Summer Centered: Julia Smeltzer '23 Connects Climate to Plant Life
The biology and environmental studies major is studying how changes in carbon and nitrogen concentration affect the plant life of salt marshes.
Salt marshes are a critical ecosystem, as they not only separate the land and sea, but also act as a key facilitator of carbon storage. Julia Smeltzer ‘23 is spending her summer studying these essential environments. The biology and environmental studies double major is researching the effects of pollution and modeling carbon storage in salt marshes with the C-EVO project at the Smithsonian Environmental Research Center (SERC). Her work at the Global Change Research Wetland (G-CREW) in Edgewater, MD, is sponsored by the Koshland Integrated Natural Sciences Center.
Smeltzer’s research focuses on how salt marshes respond to environmental changes, including pollutants, and how those changes impact their carbon storage capabilities.
“I am specifically working with the plant Phragmites australis, a common reed and model organism that is invasive to the U.S., and looking at how it is responding to global change factors, specifically elevated CO2 and nitrogen enrichment,” she said.
Smeltzer has been closely studying 300 plants that she is monitoring, each receiving varying levels of nitrogen and carbon dioxide, to provide her with an accurate picture of how these factors affect plant growth. In addition to constructing growth curves based on each plants physical growth, she is also measuring the photosynthetic rate of each plant using a LICOR-6400, and measuring the chlorophyll content and basal diameter of their leaves.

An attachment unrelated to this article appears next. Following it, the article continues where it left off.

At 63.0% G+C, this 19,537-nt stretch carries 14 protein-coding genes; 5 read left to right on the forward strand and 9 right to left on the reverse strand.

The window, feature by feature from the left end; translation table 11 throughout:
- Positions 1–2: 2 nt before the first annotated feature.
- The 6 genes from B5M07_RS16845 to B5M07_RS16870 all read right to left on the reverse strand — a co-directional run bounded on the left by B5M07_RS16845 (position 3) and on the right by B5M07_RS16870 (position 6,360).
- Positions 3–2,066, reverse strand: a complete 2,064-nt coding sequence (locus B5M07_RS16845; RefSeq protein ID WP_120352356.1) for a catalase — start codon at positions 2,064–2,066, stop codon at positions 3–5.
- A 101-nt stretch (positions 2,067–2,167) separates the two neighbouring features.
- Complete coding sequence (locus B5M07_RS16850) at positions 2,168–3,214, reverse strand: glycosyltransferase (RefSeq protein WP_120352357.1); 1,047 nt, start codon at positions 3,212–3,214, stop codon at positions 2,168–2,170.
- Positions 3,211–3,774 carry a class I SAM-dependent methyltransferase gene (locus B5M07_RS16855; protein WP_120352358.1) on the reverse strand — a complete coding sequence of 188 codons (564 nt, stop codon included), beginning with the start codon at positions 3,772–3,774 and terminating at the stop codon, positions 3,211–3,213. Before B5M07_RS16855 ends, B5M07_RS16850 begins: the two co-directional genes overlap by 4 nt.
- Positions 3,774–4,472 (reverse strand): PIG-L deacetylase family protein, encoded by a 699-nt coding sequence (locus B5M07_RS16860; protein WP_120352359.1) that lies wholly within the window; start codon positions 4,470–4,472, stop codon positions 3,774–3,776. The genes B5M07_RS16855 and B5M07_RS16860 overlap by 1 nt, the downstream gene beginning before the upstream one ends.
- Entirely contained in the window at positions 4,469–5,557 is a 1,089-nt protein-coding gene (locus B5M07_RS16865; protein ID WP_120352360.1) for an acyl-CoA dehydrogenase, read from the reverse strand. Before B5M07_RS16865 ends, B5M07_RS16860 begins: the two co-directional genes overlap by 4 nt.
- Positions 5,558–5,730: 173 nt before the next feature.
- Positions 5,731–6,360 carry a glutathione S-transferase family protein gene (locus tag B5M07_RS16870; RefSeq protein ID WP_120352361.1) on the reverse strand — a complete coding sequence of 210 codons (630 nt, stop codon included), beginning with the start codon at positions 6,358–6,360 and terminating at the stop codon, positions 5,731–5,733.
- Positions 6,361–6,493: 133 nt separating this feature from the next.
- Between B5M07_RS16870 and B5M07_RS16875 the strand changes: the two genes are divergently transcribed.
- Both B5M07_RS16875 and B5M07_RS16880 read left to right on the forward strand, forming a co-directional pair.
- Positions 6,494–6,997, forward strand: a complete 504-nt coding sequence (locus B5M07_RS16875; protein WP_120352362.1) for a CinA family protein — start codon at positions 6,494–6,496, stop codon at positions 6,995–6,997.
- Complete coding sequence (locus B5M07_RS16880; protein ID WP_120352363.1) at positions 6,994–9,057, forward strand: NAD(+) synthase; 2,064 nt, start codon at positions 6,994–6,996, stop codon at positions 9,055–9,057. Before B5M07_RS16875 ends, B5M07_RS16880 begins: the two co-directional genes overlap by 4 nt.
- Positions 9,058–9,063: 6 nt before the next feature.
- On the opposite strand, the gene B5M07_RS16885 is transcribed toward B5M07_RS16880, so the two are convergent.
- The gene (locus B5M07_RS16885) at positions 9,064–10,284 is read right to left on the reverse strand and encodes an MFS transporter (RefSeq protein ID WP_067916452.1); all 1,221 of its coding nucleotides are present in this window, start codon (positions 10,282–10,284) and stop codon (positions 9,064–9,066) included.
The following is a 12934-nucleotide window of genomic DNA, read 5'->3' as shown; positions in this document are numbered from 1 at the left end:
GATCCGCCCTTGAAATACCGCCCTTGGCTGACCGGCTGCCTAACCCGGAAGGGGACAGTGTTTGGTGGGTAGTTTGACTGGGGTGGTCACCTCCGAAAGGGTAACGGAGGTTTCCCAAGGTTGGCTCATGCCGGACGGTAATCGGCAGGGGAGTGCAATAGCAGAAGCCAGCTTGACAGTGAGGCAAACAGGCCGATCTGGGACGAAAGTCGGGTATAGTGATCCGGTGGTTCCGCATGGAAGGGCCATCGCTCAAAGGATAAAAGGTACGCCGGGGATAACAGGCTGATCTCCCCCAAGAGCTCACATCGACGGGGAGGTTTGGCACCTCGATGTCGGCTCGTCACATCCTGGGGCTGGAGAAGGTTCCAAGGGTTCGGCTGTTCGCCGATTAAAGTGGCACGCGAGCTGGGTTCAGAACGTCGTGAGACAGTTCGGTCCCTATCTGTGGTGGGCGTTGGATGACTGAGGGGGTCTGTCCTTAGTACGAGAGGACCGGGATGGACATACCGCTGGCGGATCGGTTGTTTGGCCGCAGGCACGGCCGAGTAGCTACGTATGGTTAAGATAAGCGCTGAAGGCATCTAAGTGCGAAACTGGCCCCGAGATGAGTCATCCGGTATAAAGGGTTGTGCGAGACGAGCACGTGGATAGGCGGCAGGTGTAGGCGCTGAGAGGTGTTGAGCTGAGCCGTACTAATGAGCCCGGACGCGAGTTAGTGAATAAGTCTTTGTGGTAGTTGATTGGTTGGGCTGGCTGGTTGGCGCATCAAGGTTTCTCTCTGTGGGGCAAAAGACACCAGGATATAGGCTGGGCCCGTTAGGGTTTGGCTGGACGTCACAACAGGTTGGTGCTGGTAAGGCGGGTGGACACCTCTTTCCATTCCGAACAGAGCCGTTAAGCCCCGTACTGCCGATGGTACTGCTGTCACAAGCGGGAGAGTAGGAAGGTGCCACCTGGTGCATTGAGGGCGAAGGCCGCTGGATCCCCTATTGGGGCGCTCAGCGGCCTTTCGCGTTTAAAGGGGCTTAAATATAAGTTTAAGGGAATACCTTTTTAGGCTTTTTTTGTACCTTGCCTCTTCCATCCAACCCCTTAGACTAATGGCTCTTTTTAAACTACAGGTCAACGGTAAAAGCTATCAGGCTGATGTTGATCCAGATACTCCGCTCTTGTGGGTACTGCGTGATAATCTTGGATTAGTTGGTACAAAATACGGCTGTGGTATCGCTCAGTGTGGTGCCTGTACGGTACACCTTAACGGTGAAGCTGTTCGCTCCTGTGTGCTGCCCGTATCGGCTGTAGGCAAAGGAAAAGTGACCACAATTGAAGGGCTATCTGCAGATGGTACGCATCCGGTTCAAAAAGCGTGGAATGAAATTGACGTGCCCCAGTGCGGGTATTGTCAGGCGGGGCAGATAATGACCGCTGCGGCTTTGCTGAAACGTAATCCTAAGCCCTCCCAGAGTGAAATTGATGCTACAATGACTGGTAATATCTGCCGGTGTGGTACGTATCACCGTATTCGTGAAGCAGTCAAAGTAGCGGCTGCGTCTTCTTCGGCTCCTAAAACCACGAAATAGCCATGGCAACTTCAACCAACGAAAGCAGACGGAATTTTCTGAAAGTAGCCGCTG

“The measurements that I make this summer will be used to create a model of the growing season carbon assimilation of each plant (gross primary product or GPP) and carbon storage in the marsh, to understand how not only phragmites, but also the marsh as a whole, will be affected by increasing anthropogenic carbon and nitrogen pollution,” Smeltzer said.
This is not Smeltzer’s first foray into the marsh; she worked at SERC last summer, conducting related research. The overall C-EVO project is now in its second of four years.
“I am making a bunch of the same measurements that I made last year, and will be able to compare the data from last year to data from this year to look at how the plants are changing over time,” she said.
Smeltzer was connected to SERC by Bryn Mawr College’s Tom Mozdzer, associate professor and chair of biology. Mozdzer runs the C-EVO project at SERC, but continues research on it in his own on-campus lab during the academic year, where Smeltzer has worked since spring 2021. He directs the project with Melissa McCormick.
As this research represents the perfect intersection of her two majors, Smeltzer will be writing her senior thesis on the C-EVO project, including both the work she has done in both Mozdzer’s lab and at G-CREW.
“I am interested in a career in ecological research, so I wanted to see what day-to-day life as a scientist in the field looks like,” Smeltzer said. “I am also just interested in learning about all the different projects that are going on at SERC.”
Smeltzer is joined in her SERC research by Skylar Livengood BMC ‘24, who is also a member of the Mozdzer lab. Livengood’s research is focused more on the genetics of the plants, though they are interested in combining their findings.
“Together we are looking at how the plants are evolving on both the genotypic and phenotypic level, and we will be trying to associate some of the phenotypic traits with specific genotypes,” Smeltzer said.
“Summer Centered” is a series exploring our students’ campus-supported summer work.